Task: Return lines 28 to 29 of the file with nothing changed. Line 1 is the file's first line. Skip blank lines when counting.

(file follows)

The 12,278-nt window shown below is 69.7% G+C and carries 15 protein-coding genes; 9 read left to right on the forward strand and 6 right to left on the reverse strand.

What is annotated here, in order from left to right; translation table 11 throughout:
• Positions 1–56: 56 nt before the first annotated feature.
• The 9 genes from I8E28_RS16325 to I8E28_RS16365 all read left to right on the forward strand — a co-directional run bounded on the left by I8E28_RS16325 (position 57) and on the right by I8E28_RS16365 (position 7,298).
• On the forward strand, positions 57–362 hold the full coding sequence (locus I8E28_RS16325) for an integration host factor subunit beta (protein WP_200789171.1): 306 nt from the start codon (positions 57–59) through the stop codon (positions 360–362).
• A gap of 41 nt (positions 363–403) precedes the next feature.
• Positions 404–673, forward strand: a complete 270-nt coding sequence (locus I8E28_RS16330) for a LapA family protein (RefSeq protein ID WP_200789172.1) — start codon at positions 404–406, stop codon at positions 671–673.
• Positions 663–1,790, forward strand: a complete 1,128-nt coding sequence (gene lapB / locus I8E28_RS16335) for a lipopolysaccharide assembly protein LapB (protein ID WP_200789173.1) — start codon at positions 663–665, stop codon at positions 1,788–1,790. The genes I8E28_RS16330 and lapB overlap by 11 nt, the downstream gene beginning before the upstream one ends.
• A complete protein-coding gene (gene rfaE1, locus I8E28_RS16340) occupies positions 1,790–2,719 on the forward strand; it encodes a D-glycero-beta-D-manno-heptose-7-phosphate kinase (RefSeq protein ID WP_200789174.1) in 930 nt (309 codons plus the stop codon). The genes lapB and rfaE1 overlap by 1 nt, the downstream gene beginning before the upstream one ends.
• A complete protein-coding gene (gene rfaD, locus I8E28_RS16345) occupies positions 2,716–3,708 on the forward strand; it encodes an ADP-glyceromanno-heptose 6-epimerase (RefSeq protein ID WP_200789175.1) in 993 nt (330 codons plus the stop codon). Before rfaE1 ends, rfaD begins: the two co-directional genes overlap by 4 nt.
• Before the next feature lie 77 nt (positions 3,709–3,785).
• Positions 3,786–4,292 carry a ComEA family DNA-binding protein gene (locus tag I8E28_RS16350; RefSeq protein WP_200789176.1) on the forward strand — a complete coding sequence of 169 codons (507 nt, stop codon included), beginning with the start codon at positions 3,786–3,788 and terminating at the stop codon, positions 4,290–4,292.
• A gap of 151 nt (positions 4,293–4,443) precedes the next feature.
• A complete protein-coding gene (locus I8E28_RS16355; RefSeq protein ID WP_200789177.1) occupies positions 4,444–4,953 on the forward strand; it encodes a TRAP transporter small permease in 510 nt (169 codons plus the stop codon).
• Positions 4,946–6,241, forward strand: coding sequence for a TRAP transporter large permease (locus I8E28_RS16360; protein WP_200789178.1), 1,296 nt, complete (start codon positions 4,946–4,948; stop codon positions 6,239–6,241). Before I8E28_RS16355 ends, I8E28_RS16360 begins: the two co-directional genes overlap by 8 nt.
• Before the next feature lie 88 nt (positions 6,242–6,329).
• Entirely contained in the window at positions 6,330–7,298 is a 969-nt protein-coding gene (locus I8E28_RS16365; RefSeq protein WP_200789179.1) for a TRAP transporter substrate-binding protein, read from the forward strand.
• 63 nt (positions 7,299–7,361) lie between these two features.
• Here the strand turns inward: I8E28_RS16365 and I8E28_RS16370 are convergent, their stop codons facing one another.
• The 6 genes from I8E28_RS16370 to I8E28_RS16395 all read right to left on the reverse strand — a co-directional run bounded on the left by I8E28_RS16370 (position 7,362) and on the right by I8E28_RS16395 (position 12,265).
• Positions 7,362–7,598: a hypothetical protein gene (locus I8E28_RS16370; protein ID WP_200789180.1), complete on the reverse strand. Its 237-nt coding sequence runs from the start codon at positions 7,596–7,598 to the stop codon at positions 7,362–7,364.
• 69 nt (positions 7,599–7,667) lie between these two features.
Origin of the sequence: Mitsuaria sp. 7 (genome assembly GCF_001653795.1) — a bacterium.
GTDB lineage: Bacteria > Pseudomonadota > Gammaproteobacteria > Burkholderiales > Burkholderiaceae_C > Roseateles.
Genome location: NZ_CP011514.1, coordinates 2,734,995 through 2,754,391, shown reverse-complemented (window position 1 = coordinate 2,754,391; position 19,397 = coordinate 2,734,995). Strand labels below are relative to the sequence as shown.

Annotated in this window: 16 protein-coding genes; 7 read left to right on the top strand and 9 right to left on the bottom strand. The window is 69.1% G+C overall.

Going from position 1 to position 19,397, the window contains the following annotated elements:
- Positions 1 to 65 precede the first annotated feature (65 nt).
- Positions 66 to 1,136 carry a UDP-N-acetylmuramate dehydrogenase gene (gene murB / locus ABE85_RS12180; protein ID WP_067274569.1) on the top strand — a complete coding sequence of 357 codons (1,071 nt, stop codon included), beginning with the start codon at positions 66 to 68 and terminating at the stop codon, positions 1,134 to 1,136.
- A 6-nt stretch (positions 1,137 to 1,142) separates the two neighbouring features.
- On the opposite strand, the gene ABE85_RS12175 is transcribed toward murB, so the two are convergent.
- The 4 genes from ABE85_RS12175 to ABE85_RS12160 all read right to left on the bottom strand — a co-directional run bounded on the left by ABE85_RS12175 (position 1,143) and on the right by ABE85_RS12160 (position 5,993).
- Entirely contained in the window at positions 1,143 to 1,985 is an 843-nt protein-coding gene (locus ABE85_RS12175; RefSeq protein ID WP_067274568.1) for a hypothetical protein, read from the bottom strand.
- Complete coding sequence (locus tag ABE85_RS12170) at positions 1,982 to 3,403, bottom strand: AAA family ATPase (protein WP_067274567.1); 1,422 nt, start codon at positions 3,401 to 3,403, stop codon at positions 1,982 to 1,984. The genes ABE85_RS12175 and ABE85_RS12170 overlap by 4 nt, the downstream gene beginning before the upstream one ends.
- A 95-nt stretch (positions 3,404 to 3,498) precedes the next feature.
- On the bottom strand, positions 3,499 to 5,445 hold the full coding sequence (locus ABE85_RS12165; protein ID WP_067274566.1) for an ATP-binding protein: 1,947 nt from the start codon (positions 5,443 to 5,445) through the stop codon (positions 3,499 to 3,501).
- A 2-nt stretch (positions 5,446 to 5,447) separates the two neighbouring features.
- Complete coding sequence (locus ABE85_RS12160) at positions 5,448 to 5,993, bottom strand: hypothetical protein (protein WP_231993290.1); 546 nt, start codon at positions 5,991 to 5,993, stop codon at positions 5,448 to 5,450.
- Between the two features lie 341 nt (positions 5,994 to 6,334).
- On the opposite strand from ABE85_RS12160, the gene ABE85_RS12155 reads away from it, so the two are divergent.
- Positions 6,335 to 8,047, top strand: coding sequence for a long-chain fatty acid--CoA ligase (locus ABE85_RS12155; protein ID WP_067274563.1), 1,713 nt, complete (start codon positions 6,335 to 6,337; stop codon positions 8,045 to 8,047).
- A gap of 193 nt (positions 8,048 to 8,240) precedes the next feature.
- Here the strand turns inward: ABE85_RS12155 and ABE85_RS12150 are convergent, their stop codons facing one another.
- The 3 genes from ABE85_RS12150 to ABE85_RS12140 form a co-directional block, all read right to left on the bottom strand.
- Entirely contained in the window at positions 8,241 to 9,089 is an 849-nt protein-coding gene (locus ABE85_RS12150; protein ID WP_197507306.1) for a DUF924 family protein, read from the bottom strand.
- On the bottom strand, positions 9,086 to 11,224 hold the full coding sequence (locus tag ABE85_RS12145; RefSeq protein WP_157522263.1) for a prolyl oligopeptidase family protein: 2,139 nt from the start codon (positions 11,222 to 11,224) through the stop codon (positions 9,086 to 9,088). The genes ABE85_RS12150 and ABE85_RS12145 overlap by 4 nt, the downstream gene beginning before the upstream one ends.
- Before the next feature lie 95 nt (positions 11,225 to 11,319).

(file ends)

- Positions 1 to 65 precede the first annotated feature (65 nt).
- Positions 66 to 1,136 carry a UDP-N-acetylmuramate dehydrogenase gene (gene murB / locus ABE85_RS12180; protein ID WP_067274569.1) on the top strand — a complete coding sequence of 357 codons (1,071 nt, stop codon included), beginning with the start codon at positions 66 to 68 and terminating at the stop codon, positions 1,134 to 1,136.